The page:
Discovery, invention and innovation in university research is meeting past, present and future challenges right on your doorstep. Our experts here at the University of Bath study key societal issues every day, and use the results of their research to influence public policy, inform industry, and ultimately to shape our future.
Universities Week is an opportunity for the public to learn more about the type of research carried out within universities, and how it has an impact on their lives.
Here at the University of Bath we welcome your questions about our research, and aim to share details from a selection of our current projects with you.
The stories highlighted below represents only a small snapshot of the many projects that researchers from Bath are currently involved in, each impacting on policy, industry and society - now and in the future.
Helping the blind see
The challenge: According to the World Health Organization, around 40 million people in the world are blind, while another 250 million have some form of visual impairment. And age-related disorders, such glaucoma and diabetes mean these numbers are on the rise in the ageing populations of the UK, Europe and other countries.
The research: Developing new solutions that allow those individuals to interact with sighted people, and the sighted world. Our researchers are contributing towards these solutions by studying blind people to gain insights into how becoming blind affects the way we perceive, and think about, the world, and the way a person’s other senses are able to gather information about the world.
The impact: A new sensory substitution device, called the vOICe, revolutionises the way blind people use sounds to build an image in their minds of the things around them. Tests carried out at Bath using the device found that, even without any training, the best performances exceeded the level of visual performance of the current invasive technique for vision restoration, such as stem cell implants and retinal prostheses.
Creating next-generation sun protection
The challenge: While many suncreams provide good protection against the sun’s UVB rays, the chief cause of skin reddening and sunburn, they provide less protection against more prevalent UVA rays. Scientists believe this may be one of the reasons why skin cancer incidence rates are increasing worldwide.
The research: Our researchers have created an innovative ingredient which when applied in a suncream can act as a UVA filter and provide fuller protection against skin damage.
The impact: The new compounds that have been created by our researchers provide a highly effective means of protection against both UVA- and UVB-induced skin damage and associated skin cancer, without inducing toxicity in cells. These compounds will be applied as a ‘pro-drug’ to the skin as part of a suncream, however unlike normal suncreams, this next-generation cream will be activated by sunlight at the right time and in the right place to provide protection.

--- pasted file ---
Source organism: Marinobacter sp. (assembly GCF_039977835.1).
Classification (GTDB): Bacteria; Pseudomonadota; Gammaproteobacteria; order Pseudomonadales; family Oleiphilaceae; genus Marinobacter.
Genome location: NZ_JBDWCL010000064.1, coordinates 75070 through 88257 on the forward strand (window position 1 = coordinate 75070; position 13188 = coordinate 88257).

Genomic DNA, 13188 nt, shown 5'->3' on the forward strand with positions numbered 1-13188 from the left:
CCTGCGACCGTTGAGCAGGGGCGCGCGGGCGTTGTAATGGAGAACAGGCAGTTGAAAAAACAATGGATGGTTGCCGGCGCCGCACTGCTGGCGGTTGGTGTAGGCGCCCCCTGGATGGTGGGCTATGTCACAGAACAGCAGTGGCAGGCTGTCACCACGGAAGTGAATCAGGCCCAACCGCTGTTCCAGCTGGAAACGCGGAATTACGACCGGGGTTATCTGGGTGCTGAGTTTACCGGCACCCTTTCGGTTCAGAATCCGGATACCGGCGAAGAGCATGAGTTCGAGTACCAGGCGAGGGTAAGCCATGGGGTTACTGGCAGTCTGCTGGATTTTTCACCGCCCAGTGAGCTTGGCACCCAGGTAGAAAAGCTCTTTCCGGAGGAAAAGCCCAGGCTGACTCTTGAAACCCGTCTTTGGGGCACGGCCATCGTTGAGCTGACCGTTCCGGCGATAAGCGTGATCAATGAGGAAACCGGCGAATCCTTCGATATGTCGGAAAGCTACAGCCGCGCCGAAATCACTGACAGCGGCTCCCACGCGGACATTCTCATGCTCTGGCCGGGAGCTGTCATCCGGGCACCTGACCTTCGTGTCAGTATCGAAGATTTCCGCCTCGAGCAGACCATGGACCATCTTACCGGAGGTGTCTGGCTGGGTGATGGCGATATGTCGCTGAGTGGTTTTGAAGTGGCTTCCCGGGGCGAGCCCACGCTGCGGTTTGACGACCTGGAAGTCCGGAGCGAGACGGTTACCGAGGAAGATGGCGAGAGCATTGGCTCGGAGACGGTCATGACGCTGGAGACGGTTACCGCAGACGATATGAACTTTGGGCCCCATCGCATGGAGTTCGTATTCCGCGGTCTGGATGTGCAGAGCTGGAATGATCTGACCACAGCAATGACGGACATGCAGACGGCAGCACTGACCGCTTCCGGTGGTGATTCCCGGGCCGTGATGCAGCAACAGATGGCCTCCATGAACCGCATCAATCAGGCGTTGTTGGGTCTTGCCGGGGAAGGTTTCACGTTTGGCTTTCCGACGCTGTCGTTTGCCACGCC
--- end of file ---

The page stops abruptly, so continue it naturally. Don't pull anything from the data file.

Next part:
Fuelling the future
The challenge: Traditional solar cells are produced from crystalline silicon, which use a lot of energy to make. There are efficient alternatives to silicon, but these materials are scarce. And if the world is going to increase its use of solar energy then we need to find more easily sourced alternatives.
The research: Our researchers are looking to develop new, more sustainable materials that could make solar power a more viable technology worldwide. They are also looking at novel types of solar cells, particularly ones which can be made very light and flexible, unlike conventional silicon cells, which have to be protected by glass plates - making them fragile and heavy.
The impact: This research contributes towards making solar power a more viable technology worldwide – encouraging the use of renewable energy and mitigating against the effects of climate change. There are already companies making use of the results from this research project, and as studies develop this is likely to increase, resulting in greater efficiency of the technology and employment in the sector.
Learn about our research
If you have questions about these projects or any of our research, please do get in touch with us - either by tweeting us at @UniofBath or through our Facebook page. Alternatively, you can find out more about our research through our websiteor can contact us by email.
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